People of all ages have participated in the summer program. They include former CEOs, housewives, doctors, engineers and everything in between. It reflects the simple fact that the third-leading cause of death in the nation doesn't discriminate. About one-third of all cases are among people 65-years-old or younger.

"It can happen to anyone," Whiteside said. "It really can, but we can help a lot of our community take back their lives. That's what we are all about."

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The health care informatics master's program at UCF really helped me connect with the industry, meet people at conferences and sit for the most-desired certification exams."
— Michael Neimann M.S. in health care informatics ('14)
My internship with the District 9 Medical Examiner’s Office was one of the greatest experiences of my life. I gained an excellent understanding of the medical examiner’s office and the criminal justice field in general."
— Adam Stubley B.S. in criminal justice, criminal profiling certificate ('11)
UCF provides its physical therapy students with an excellent education and prepares them to work in the most challenging of settings."
— Jamie Dyson Rehabilitation Supervisor, Orlando Regional Medical Center
UCF's program provided me the opportunity to expedite my student experience while attaining practical experience working within local health systems."
— Daniel Barr V.P. at National Children's Hospital; M.S. in health sciences, health services administration track ('04)
My master's education helped me see the big picture of the nonprofit industry. UCF showed me how to see the different fundraising tools within the Central Florida area."
— Krysti Griffith Executive Director of Growth from Grief; Master of Nonprofit Management ('12)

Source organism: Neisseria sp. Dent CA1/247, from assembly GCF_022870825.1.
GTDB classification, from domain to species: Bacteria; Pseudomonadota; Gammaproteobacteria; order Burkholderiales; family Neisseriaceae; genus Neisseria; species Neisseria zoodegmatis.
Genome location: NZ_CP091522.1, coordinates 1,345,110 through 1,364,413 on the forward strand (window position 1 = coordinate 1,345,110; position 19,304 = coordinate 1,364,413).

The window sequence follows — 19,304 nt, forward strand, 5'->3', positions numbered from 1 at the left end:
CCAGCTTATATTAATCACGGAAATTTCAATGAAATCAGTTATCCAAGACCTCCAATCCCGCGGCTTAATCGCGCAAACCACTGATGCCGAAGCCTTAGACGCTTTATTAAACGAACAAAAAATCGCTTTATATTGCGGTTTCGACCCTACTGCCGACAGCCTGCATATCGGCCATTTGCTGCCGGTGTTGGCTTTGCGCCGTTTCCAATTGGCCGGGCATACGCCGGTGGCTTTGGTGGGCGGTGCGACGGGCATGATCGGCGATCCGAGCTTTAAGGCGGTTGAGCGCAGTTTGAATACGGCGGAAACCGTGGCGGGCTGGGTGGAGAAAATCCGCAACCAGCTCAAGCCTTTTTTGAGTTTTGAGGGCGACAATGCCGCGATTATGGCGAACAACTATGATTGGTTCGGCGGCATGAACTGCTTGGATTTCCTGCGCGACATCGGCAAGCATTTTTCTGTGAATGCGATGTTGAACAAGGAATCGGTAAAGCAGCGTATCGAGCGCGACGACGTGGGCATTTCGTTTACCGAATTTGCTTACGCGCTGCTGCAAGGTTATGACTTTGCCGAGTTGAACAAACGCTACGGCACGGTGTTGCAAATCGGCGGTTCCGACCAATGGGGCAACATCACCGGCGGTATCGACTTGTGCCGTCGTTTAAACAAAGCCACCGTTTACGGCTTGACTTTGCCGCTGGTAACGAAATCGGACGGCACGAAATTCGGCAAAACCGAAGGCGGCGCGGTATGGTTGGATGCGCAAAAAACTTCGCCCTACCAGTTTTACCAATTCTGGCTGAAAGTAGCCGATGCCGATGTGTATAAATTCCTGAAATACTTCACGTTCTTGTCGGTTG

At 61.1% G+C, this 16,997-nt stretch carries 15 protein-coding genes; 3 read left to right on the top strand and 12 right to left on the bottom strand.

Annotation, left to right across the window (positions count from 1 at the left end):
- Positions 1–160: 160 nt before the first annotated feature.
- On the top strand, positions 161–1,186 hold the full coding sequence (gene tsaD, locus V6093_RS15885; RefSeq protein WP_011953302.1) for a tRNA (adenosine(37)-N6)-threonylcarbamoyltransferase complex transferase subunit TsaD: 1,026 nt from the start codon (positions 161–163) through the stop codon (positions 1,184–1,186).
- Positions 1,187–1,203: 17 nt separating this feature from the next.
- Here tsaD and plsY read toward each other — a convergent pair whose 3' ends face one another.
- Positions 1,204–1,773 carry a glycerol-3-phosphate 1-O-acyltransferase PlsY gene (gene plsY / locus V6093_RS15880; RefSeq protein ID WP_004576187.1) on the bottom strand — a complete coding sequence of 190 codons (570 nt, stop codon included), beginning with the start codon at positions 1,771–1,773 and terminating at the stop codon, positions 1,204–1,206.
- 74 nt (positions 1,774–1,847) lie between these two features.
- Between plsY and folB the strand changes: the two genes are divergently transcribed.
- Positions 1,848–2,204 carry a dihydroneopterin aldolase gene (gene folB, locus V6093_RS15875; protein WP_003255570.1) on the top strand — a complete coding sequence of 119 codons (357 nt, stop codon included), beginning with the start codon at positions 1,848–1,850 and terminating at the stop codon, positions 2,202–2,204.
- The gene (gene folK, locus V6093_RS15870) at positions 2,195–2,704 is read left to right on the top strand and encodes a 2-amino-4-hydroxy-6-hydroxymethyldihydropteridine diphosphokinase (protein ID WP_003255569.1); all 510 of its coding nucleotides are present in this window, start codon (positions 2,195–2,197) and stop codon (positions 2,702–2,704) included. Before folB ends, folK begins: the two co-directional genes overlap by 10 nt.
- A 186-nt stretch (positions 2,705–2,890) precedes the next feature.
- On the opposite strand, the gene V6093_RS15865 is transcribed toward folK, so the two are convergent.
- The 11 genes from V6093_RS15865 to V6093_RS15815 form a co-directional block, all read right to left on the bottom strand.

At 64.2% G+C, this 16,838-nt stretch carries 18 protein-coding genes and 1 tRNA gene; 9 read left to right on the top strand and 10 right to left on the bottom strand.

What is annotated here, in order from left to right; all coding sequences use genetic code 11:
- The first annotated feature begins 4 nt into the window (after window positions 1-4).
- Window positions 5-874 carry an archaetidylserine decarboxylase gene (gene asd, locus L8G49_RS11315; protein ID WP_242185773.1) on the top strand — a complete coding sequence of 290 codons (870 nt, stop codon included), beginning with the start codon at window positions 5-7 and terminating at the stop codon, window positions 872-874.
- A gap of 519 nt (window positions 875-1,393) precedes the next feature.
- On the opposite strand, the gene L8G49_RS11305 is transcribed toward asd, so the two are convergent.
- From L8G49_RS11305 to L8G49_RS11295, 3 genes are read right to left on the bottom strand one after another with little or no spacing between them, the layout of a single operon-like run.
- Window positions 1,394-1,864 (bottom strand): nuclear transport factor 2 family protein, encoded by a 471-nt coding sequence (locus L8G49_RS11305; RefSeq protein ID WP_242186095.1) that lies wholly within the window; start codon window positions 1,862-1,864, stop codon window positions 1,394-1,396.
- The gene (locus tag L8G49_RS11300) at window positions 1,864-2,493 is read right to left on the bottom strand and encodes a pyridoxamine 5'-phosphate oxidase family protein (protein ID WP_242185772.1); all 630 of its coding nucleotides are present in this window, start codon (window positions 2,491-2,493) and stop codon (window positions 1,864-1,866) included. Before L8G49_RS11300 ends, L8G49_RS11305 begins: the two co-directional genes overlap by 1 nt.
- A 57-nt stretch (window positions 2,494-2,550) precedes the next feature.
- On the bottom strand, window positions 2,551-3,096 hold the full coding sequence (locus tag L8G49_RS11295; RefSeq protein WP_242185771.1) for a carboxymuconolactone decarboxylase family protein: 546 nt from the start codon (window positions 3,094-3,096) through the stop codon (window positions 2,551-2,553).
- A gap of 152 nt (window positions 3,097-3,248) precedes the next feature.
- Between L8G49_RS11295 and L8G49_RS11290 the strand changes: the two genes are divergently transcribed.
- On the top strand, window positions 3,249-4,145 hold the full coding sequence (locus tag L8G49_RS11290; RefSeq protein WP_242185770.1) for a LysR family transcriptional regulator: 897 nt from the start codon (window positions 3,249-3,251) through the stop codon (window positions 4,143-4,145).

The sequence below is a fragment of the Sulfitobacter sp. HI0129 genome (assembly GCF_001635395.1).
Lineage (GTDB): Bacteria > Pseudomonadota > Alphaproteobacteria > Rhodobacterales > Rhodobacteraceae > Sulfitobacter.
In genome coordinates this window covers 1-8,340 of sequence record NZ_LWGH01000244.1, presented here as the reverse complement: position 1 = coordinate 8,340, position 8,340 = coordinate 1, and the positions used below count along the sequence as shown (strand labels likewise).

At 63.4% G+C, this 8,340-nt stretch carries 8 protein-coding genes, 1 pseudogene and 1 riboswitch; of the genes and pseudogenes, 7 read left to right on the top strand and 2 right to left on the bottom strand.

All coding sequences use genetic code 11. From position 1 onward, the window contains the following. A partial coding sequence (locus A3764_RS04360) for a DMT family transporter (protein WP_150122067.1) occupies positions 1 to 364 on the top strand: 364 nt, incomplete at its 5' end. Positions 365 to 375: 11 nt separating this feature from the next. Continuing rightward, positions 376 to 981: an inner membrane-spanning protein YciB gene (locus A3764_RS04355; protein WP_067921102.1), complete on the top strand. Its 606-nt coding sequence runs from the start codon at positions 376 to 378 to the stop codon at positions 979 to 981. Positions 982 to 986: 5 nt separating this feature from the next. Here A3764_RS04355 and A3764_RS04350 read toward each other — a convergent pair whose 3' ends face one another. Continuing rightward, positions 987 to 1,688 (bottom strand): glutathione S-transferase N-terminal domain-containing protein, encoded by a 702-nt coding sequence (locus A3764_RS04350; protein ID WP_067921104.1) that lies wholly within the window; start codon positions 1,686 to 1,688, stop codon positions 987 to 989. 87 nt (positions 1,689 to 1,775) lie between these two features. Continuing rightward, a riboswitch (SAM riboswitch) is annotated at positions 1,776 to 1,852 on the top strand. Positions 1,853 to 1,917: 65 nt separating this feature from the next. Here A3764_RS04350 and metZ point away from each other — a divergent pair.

The course opened my eyes to grant writing ... I learned a great deal and you [Barbara Howell] are truly an excellent instructor."
— Deborah Reith Master of Public Administration student who secured a $10,000 federal grant through a course project; B.S. in criminal justice ('86)
The skills I learned during my time at UCF are what made my transition to law school so seamless."
— Jacqueline Iaquinta Touro Law Center student; B.S. in legal studies ('10)
As an inaugural graduate of the M.R.A. program at UCF, I can attest to the outstanding curriculum developed for research administrators. "
— April Heyward Post Award Services Coordinator, University of South Carolina; Master of Research Administration ('13)
It was at UCF that I first learned many of the skills that I’ve since honed, including mapping with GIS software - an ability I found invaluable to my search for internships, graduate-level coursework, and employment."
— Richard "Ben" Hagen Research and Communications Associate, New Economy Project, New York City; B.S. in public administration ('10)
I am excited to be able to give back to the program that invested so much in me. It is truly and honor and a privilege."
— Carlos Gual Instructor of Athletic Training; B.S. in athletic training ('09)
The faculty advisor [at my medical school] was amazed that I had the opportunity to truly participate in the full spectrum of research as an undergraduate. "
— Chase Cavayero, medical student at Lake Erie College of Osteopathic Medicince, B.S. in health sciences - pre-clinical ('13)